From Publishers Weekly
It's taken three-plus years for a serious study of the hijackers, but the wait was worth it. L.A. Times
reporter McDermott has dug deep, interviewing scores of friends, relatives and officials worldwide and trawling through troves of documents. Engrossing and deeply disturbing from the start, the book begins with two events Americans rarely connect: Russia's retreat from Afghanistan in 1989, followed in 1990 by Western troops pouring into Saudi Arabia after Iraq's invasion of Kuwait. McDermott shows victory in Afghanistan electrifying Islamic warriors who hated Christianity as much as communism; a new "infidel" army to fight proved an irresistible challenge. For McDermott, this moment marks the beginning of organized, nonstate-supported terrorism. Not very
organized, he adds, describing half a dozen plots cobbled together by clumsy enthusiasts who were often caught—though often too late. Despite the media attention paid to bin Laden, McDermott paints him not as the führer of terrorism, but as a rich leader with the most aggressive P.R. Bin Laden, for example had nothing to do with the first attack on the World Trade Center in 1993—but he was inspired by it. McDermott's detailed biographies of the hijackers go far beyond the characterizations of the 9/11 report, and he is skeptical of accounts that portray them as deeply disturbed: all came from intact families, most were middle-class, few were deeply religious, none were abused or estranged. Recruited for the hijackings and informed they would die, they thought it over and agreed. McDermott's clear rendering of that decision is just one of this book's strengths. (May 3)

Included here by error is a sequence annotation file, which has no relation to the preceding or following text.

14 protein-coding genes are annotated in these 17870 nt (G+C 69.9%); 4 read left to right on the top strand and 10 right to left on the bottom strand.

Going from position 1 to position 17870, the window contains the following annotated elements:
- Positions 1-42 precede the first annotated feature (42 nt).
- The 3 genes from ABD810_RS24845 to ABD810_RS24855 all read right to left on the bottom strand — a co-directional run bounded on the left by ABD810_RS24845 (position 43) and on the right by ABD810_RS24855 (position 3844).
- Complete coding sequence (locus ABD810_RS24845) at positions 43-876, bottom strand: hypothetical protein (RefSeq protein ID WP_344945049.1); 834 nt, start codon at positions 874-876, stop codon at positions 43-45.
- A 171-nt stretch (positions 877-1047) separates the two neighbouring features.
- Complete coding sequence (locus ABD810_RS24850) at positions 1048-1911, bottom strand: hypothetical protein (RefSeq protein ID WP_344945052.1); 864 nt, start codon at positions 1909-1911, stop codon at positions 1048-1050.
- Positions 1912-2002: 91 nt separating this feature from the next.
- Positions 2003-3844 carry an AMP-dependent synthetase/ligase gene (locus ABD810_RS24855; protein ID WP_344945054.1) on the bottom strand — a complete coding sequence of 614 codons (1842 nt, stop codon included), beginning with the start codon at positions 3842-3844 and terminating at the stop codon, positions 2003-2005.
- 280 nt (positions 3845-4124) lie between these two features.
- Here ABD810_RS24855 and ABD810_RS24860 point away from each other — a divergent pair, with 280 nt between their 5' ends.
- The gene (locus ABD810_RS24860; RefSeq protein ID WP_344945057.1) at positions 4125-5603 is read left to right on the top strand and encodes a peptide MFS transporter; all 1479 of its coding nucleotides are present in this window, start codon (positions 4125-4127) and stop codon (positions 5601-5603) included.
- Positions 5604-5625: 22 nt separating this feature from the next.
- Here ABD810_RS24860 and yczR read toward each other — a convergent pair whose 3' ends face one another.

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McDermotts background knowledge and exhaustive research inform a well-reasoned explanation of what moves seemingly normal men to undertake monstrous acts of violence. Even though most of the hijackers responsible for 9/11 remain murky figures, the important few whose lives and personalities McDermott carefully examines illustrate just who these people were and why they did what they did, on a level that official government reports never approached. Perfect Soldiers
is an important book for the context it provides, a chilling book for the implications it leaves, and one of the most informative books written about 9/11 to date.
Copyright © 2004 Phillips & Nelson Media, Inc.